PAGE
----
One way to enter the water, as it were, is to get acquainted with other reloaders and see what they use and don’t use, and quiz them on the whys and wherefors of their equipment. Ask a friend if you can try his equipment. This way you can get a feel for the tools, how they work, and begin to come to some decisions regarding what you might like and what you find difficult or unnecessary.
The reloading bench is the foundation of your work area. There is no standardized design, and it may well serve a dual purpose as a kitchen counter on which reloading tools are temporarily mounted. If you must use a temporary surface of this type, your reloading press and sizer/lubricator should be permanently mounted on a solid 2×6 or heavier plank that can be securely attached to the counter top with C-clamps. The counter must have a solid top since the levering force exerted on the bullet sizer and the loading press can pull the counter top loose.
If you have the space, a solid desk or workbench arrangement is best. General requirements are that it have enough weight or be attached to the floor so that it will not rock back and forth in use. It should be solid enough that the top will not pry loose under the stress of cartridge and bullet sizing. Whether or not it is to be a thing of beauty depends on how much of the public will view it, in a dining room or corner of an apartment, or if it will stay in a garage or basement area. If ammunition and powder are to be stored in the same area, the bench should in a spot that is climate controlled. It should have at least one large drawer and be close to shelving or cabinets where bullets, primers, powder, cases, loading manuals, etc., can be located within easy reach. The top should be smooth and free of cracks, holes and splinters.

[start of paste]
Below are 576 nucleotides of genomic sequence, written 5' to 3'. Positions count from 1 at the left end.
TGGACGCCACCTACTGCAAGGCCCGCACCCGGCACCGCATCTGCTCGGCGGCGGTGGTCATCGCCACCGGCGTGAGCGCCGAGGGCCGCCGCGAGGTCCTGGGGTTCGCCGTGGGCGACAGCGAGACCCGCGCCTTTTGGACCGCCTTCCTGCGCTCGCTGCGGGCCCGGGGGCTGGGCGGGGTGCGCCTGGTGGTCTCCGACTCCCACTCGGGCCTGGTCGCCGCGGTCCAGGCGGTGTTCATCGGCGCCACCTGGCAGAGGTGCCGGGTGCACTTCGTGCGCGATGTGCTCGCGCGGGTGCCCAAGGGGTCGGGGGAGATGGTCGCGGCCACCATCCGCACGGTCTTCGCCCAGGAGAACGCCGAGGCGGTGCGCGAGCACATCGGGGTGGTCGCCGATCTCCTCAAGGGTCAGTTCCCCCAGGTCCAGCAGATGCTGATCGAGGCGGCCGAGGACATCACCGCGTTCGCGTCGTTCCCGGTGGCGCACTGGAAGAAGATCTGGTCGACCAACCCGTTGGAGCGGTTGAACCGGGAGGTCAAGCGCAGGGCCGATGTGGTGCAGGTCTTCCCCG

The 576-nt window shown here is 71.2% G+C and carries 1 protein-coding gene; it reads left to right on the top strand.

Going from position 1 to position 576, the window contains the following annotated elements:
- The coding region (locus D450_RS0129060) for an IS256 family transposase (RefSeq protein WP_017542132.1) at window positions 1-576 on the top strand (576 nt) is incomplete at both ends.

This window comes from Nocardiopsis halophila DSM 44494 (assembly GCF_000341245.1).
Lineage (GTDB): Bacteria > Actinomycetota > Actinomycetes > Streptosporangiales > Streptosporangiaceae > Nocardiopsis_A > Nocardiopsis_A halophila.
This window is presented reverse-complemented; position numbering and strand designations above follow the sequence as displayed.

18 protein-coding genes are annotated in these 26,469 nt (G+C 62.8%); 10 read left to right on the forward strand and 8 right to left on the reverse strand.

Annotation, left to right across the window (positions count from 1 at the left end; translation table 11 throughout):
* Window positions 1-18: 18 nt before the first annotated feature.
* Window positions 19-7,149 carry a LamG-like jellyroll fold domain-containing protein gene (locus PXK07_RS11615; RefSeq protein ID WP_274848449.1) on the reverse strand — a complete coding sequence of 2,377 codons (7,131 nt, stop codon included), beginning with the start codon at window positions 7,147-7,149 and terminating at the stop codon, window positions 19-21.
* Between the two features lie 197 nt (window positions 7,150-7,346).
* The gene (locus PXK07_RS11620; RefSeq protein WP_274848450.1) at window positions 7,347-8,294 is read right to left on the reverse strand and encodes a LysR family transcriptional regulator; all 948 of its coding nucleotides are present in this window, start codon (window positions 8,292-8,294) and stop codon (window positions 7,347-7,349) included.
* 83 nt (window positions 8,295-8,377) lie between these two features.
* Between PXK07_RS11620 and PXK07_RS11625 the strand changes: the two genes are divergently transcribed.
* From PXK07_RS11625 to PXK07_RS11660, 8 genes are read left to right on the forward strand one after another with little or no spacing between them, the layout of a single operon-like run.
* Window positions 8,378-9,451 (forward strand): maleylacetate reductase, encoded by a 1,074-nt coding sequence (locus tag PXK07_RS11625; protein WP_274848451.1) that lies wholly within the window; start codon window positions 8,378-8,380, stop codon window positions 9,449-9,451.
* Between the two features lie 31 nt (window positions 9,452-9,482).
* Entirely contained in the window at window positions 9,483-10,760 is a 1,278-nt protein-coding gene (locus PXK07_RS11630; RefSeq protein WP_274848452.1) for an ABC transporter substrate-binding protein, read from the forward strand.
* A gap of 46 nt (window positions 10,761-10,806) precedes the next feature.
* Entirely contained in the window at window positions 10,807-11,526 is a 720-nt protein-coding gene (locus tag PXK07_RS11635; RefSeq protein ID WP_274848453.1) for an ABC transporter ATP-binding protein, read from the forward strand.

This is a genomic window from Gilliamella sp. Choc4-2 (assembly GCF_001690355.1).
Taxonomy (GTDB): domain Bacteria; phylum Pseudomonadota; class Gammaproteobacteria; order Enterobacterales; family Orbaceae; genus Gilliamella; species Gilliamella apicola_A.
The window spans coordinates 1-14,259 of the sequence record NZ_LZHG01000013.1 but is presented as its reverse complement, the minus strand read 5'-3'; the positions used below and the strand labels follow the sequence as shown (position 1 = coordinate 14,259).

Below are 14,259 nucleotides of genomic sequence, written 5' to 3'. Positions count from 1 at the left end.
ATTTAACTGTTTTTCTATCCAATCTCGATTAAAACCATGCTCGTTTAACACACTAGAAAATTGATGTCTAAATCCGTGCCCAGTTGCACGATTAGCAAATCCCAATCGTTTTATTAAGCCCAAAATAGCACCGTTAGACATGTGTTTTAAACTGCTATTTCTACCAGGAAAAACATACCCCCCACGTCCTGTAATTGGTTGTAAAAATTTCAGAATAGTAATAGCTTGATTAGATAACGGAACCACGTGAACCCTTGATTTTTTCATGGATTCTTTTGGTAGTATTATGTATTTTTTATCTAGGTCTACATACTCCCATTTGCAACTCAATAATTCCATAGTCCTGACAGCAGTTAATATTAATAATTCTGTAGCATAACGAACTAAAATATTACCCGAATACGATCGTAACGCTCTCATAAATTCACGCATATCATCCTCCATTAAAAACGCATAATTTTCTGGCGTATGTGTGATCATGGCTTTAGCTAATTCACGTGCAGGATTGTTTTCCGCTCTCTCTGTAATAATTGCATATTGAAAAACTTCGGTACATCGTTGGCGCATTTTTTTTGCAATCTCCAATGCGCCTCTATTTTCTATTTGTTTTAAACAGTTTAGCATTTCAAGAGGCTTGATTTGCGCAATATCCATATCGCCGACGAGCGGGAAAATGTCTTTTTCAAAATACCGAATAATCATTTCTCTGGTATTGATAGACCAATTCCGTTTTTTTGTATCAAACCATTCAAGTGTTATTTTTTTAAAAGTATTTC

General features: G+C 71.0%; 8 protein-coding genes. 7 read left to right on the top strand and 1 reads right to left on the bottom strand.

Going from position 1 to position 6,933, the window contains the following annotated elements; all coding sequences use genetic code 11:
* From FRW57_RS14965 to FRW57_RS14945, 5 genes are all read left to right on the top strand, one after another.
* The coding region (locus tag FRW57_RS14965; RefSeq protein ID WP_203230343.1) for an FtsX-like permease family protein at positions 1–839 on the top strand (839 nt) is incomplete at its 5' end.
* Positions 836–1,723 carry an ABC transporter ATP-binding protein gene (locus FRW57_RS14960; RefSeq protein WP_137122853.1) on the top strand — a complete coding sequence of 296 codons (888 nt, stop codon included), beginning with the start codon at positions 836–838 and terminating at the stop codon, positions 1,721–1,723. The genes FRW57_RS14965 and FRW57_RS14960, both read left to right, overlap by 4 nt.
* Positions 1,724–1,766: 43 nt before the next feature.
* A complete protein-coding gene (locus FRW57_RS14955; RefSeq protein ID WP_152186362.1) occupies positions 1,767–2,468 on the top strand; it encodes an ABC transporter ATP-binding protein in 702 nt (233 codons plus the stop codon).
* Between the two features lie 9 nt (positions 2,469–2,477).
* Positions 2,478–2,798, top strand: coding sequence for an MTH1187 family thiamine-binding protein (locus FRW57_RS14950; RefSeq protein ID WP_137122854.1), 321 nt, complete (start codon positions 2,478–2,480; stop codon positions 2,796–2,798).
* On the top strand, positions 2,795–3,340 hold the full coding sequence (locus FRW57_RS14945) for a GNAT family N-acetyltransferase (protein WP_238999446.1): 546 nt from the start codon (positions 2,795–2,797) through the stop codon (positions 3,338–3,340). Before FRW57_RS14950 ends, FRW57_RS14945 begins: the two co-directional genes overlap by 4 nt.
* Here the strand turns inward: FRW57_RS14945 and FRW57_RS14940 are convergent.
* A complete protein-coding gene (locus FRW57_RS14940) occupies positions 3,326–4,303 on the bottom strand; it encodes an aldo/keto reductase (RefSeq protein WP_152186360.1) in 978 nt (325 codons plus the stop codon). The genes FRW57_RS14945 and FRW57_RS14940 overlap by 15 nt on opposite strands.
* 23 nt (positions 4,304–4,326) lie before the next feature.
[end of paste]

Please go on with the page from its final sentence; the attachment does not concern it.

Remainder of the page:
While you can build a bench of your own design out of whatever scrap lumber you have at hand, an easier way is to use plans from the National Reloading Manufacturers Association. (That organization is now inactive, but you can go to Chapter 18 where your editor revisits those plans, and actually gives you the complete plans right in this book.) If you’re handy with tools, you can buy all the components from your local lumber yard or building materials store for around $100 and assemble it yourself.
A basic reloading bench should be sturdy and have plenty of storage space. The individual design is up to the maker. This bench was built from plans formerly available from the National Reloading Manufacturers Association, which is now inactive.
The NRMA bench is heavy, solid and able to support all manner of tools and presses, The plans have been around for more than 20 years, and thousands of reloaders have built them. The plans call for heavy dimension lumber and plywood, so build it where you will use it.
Once you have your bench, the next step is to choose the basic reloading tool, the heart of your operation–the press. Before parting with any money, it is best to start with the maximum amount of experience and knowledge. This returns to the above-mentioned issues of speed, economy and precision. Your first question should be: Am I going to load for pistol, rifle or both? Shotshell reloading requires it’s own special loading equipment and will be dealt with later. If the answer is to reload both handgun and rifle cartridges, then you will want to buy a press that is intended for rifle cartridges that will do handgun ammunition as well.
Economy Versus Speed
The most basic type of bench-mounted loading press is the O-frame or C-frame press, so called because the frames are shaped like these letters. Both are rugged and simple. They are also referred to as single-stage presses since they mount a single loading die in the top. Each operation–decapping and sizing, neck expanding and bullet seating–requires that the die be unscrewed and the next die screwed in place for each operation. Most reloaders perform each operation in batches, so you don’t spend all your time changing dies. The manufacturers promise a production rate of about 100 finished rounds per hour.